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13 Apr, 2022 12:37

UN tells UK to protect female Ukrainian refugees

Britain’s scheme to settle Ukrainian refugees had been earlier slammed as posing risk of being “Tinder for sex traffickers”
UN tells UK to protect female Ukrainian refugees

The UN’s agency for refugees has called on the UK authorities to fix the matching process in its Homes for Ukraine program after reports claiming that some British men tried using the scheme to sexually exploit lone female Ukrainian refugees.

“A more appropriate matching process could be put in place by ensuring that women and women with children are matched with families or couples, rather than with single men,” a spokesman for the UN High Commissioner for Refugees (UNHCR) told The Guardian on Wednesday.

Allowing female refugees to move into British homes “without the appropriate oversight may lead to increasing the risks women may face, in addition to the trauma of displacement, family separation and violence already experienced,” he pointed out.

The Homes for Ukraine scheme was launched in mid-March to help Ukrainians fleeing the conflict find temporary housing in the UK. It allows individuals and entities to become a sponsor and nominate single refugees or a whole family to live with them under a single roof or at a separate property. One can’t apply for a UK visa without having a sponsor inside the country.

A government-backed matching service as part of Homes for Ukraine started operating just over a week ago and before that the sponsors and their guests had to connect by themselves, using social media.

Many British citizens applied for the program with a desire to help, but reports also emerged of some men offering Ukrainian females shelter in exchange for sex, asking them to send pictures, and lying about their wealth and living conditions to lure the women in.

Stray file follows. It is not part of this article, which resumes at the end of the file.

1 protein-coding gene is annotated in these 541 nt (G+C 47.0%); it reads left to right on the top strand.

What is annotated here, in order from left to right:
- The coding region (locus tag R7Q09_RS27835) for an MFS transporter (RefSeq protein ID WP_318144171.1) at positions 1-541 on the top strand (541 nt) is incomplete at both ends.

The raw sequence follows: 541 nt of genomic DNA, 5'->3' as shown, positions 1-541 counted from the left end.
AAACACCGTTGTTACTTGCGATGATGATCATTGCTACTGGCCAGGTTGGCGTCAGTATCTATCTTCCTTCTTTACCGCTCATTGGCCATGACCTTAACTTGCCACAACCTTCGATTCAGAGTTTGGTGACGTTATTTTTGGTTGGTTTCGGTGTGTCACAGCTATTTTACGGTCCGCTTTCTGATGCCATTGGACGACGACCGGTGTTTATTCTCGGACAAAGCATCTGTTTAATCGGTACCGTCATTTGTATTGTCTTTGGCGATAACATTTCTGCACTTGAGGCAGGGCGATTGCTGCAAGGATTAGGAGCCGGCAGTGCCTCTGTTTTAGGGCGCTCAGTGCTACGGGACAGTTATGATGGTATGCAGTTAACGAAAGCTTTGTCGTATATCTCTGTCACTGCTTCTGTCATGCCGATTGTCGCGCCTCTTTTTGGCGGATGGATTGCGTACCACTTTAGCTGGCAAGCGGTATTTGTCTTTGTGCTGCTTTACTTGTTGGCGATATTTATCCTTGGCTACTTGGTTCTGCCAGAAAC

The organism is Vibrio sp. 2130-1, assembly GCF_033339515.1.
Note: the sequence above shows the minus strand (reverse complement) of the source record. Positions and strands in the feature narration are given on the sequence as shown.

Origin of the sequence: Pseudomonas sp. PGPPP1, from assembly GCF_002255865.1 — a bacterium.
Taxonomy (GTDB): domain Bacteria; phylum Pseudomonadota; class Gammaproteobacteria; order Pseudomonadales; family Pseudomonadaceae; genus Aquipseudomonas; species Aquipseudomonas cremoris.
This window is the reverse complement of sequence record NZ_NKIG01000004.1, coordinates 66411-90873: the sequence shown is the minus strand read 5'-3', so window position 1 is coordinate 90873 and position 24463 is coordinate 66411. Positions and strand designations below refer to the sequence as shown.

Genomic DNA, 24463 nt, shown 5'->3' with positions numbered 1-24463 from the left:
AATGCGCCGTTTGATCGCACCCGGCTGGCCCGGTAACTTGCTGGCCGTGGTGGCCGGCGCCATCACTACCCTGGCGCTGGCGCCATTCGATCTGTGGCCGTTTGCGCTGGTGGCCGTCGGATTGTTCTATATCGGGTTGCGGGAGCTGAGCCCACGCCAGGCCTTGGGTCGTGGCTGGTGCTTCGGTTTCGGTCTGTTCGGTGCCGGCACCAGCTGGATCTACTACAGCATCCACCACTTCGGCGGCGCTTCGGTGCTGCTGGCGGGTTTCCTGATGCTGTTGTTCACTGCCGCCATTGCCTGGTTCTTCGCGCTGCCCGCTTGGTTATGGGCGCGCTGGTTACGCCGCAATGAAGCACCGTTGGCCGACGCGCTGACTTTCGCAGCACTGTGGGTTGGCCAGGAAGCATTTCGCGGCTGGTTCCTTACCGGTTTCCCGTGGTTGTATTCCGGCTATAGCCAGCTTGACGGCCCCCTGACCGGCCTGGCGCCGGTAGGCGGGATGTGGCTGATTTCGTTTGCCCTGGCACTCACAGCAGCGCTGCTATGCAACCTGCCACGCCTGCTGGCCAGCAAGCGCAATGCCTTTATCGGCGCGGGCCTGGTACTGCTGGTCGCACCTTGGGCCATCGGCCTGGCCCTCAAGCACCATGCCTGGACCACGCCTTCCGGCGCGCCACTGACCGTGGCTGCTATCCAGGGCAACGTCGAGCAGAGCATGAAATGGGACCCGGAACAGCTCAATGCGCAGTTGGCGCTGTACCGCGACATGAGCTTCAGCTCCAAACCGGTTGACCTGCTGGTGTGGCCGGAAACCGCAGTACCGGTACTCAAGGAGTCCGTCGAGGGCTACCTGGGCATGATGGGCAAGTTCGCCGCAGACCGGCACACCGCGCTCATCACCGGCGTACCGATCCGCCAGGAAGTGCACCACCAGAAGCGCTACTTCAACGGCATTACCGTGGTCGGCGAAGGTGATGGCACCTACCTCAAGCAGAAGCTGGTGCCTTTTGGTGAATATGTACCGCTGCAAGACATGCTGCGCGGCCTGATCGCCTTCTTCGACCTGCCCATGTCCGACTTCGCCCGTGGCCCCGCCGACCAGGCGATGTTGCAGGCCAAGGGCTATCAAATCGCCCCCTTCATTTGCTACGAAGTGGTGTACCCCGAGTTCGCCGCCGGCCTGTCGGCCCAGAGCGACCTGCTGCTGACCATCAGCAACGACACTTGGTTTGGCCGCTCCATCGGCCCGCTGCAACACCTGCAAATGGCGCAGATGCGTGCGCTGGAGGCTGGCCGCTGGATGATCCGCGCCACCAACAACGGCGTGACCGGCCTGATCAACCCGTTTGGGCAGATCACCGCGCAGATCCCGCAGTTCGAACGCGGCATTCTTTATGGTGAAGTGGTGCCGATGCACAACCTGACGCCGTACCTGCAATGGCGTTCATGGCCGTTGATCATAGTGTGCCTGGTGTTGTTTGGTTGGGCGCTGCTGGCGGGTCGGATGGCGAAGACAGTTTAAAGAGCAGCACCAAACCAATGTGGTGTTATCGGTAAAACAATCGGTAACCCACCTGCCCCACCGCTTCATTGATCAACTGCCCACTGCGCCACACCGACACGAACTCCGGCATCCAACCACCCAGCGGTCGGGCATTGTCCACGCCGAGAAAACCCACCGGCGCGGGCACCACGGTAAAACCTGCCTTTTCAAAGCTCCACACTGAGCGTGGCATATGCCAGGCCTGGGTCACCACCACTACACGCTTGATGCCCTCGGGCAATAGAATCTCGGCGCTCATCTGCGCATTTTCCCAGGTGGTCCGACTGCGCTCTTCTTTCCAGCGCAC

Such developments were met with of lot of criticism by British charities, with Louise Calvey, the head of safeguarding at Refugee Action, warning the program was at risk of effectively becoming “Tinder for sex traffickers."

Her colleague from Positive Action in Housing, Robina Qureshi, said she was in "visceral shock" from how Homes for Ukraine was implemented. Any regulator would've immediately shut down such a scheme if it was run by an NGO instead of the government, she added.

A UK government spokesman responded to the request by UNHCR by saying that “attempts to exploit vulnerable people are truly despicable.” He assured The Guardian that Homes for Ukraine was designed “to have specific safeguards in place, including robust security and background checks on all sponsors, both by the Home Office and local authorities.”

Fears of sexual exploitation isn't the only problem plaguing Homes for Ukraine. According to the UNHCR, more than 4.6 million Ukrainians have fled the country after the beginning of the conflict in late February. But only 12,000 of them have so far been able to get into Britain. Priti Patel, the home secretary, apologized on Friday for the time it had taken for Ukrainian refugees to arrive in the country. 

Russia launched a large-scale offensive against Ukraine following Kiev's failure to implement the terms of the Minsk agreements signed in 2014, and Russia's eventual recognition of the Donbass republics of Donetsk and Lugansk. The German and French brokered Minsk Protocol was designed to give the breakaway regions special status within the Ukrainian state.

Moscow has since demanded that Ukraine officially declare itself a neutral country that will never join the US-led NATO military bloc. Kiev insists the Russian offensive was completely unprovoked and has denied claims it was planning to retake the two rebel regions by force.